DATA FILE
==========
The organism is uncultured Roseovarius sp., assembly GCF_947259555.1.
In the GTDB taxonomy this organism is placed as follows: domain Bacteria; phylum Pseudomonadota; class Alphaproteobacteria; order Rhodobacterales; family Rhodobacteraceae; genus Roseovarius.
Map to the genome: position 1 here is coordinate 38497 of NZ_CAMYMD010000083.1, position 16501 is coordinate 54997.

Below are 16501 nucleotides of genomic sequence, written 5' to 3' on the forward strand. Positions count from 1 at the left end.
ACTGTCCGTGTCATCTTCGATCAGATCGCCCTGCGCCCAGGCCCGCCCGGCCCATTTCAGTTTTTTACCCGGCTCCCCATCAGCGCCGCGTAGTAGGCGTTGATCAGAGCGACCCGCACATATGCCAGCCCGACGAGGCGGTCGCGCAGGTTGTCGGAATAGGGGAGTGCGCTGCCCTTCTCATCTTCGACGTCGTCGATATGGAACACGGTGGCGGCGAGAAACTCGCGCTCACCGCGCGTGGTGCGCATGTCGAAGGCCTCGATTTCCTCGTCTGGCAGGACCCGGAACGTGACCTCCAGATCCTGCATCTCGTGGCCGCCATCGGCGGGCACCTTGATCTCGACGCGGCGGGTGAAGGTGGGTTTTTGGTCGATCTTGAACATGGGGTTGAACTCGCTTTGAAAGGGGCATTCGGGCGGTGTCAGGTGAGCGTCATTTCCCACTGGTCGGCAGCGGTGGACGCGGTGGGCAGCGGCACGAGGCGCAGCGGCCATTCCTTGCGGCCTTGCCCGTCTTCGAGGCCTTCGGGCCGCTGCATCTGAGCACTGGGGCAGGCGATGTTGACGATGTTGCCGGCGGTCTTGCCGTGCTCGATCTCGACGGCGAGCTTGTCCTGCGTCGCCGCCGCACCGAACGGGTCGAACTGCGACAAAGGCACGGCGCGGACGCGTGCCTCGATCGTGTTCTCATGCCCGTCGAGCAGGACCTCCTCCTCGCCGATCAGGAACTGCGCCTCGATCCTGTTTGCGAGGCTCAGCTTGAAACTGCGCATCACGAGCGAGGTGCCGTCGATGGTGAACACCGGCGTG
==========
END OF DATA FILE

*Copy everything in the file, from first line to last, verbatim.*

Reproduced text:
The organism is uncultured Roseovarius sp., assembly GCF_947259555.1.
In the GTDB taxonomy this organism is placed as follows: domain Bacteria; phylum Pseudomonadota; class Alphaproteobacteria; order Rhodobacterales; family Rhodobacteraceae; genus Roseovarius.
Map to the genome: position 1 here is coordinate 38497 of NZ_CAMYMD010000083.1, position 16501 is coordinate 54997.

Below are 16501 nucleotides of genomic sequence, written 5' to 3' on the forward strand. Positions count from 1 at the left end.
ACTGTCCGTGTCATCTTCGATCAGATCGCCCTGCGCCCAGGCCCGCCCGGCCCATTTCAGTTTTTTACCCGGCTCCCCATCAGCGCCGCGTAGTAGGCGTTGATCAGAGCGACCCGCACATATGCCAGCCCGACGAGGCGGTCGCGCAGGTTGTCGGAATAGGGGAGTGCGCTGCCCTTCTCATCTTCGACGTCGTCGATATGGAACACGGTGGCGGCGAGAAACTCGCGCTCACCGCGCGTGGTGCGCATGTCGAAGGCCTCGATTTCCTCGTCTGGCAGGACCCGGAACGTGACCTCCAGATCCTGCATCTCGTGGCCGCCATCGGCGGGCACCTTGATCTCGACGCGGCGGGTGAAGGTGGGTTTTTGGTCGATCTTGAACATGGGGTTGAACTCGCTTTGAAAGGGGCATTCGGGCGGTGTCAGGTGAGCGTCATTTCCCACTGGTCGGCAGCGGTGGACGCGGTGGGCAGCGGCACGAGGCGCAGCGGCCATTCCTTGCGGCCTTGCCCGTCTTCGAGGCCTTCGGGCCGCTGCATCTGAGCACTGGGGCAGGCGATGTTGACGATGTTGCCGGCGGTCTTGCCGTGCTCGATCTCGACGGCGAGCTTGTCCTGCGTCGCCGCCGCACCGAACGGGTCGAACTGCGACAAAGGCACGGCGCGGACGCGTGCCTCGATCGTGTTCTCATGCCCGTCGAGCAGGACCTCCTCCTCGCCGATCAGGAACTGCGCCTCGATCCTGTTTGCGAGGCTCAGCTTGAAACTGCGCATCACGAGCGAGGTGCCGTCGATGGTGAACACCGGCGTG